Brief history: Bundanon was most famous as the homeplace of Arthur Boyd.
By far the biggest breakthrough I had during my time at Bundanon was a) the realisation that trauma underpinned my work and b) it needed greater discussion from myself in order to make my work more genuine.
This realisation was both freeing and frightening. Freeing because there was a sense of self-affirmation, but frightening because of the vulnerability trauma invokes.
Work rooted within trauma can be cathartic. It can be a way of building resilience through offering a method of channelling past pain, and also as a way of making sense of trauma and re-integrating it with present reality. An interesting quote I read recently about trauma noted the distortions of identity caused when past trauma intrudes onto the present.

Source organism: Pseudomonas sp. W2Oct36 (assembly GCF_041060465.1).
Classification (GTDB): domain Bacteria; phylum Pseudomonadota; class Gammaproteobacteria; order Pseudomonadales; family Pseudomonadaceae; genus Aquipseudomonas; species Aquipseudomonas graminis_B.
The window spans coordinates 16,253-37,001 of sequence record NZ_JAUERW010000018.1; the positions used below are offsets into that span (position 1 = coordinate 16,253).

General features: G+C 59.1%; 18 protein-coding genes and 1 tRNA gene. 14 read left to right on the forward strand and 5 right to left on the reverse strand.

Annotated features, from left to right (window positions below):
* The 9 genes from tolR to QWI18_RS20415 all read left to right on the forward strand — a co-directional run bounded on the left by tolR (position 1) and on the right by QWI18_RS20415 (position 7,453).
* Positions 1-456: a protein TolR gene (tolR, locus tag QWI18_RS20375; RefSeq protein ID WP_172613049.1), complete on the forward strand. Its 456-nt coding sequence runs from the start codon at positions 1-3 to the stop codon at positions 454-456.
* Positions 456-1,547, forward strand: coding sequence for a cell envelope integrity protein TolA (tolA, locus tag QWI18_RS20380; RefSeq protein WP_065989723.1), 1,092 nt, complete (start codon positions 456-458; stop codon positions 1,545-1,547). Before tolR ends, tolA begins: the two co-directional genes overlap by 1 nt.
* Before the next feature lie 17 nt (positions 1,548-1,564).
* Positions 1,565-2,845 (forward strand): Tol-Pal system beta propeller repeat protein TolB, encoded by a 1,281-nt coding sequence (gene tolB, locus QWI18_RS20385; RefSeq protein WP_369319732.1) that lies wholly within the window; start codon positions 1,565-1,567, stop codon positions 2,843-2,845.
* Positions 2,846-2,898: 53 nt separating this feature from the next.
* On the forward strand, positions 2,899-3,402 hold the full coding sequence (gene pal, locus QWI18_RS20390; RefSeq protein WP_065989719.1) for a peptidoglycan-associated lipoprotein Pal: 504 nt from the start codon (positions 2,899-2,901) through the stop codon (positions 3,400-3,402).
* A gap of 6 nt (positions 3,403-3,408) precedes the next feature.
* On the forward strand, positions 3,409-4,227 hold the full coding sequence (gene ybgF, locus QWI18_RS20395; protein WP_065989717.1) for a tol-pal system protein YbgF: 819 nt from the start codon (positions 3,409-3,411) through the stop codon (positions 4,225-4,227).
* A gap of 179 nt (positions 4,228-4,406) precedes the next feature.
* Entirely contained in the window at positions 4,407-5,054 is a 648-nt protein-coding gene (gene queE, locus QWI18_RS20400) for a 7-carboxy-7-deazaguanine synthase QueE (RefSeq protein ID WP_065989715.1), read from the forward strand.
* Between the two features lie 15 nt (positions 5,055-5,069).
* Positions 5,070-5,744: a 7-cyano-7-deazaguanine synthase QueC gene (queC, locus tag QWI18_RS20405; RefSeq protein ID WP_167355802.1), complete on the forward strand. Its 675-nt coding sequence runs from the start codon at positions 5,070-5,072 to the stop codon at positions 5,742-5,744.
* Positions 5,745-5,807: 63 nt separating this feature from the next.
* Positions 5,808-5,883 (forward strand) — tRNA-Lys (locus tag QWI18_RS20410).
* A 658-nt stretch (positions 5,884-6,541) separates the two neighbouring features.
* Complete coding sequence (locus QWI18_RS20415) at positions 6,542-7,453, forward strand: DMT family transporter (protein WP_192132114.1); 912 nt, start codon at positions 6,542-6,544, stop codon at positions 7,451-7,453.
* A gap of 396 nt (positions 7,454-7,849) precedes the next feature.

On the other hand, it also runs the risk of re-traumatising when someone dives too deeply, too soon. Discussing past trauma can trigger all sorts of emotions and flashbacks. Then there’s constant questions regarding the amount of disclosure – is this too much? Am I oversharing? How are people going to see me?
So, it is a fine line – much like a tightrope walker, carefully navigating the past and finding the balance between disclosure and self.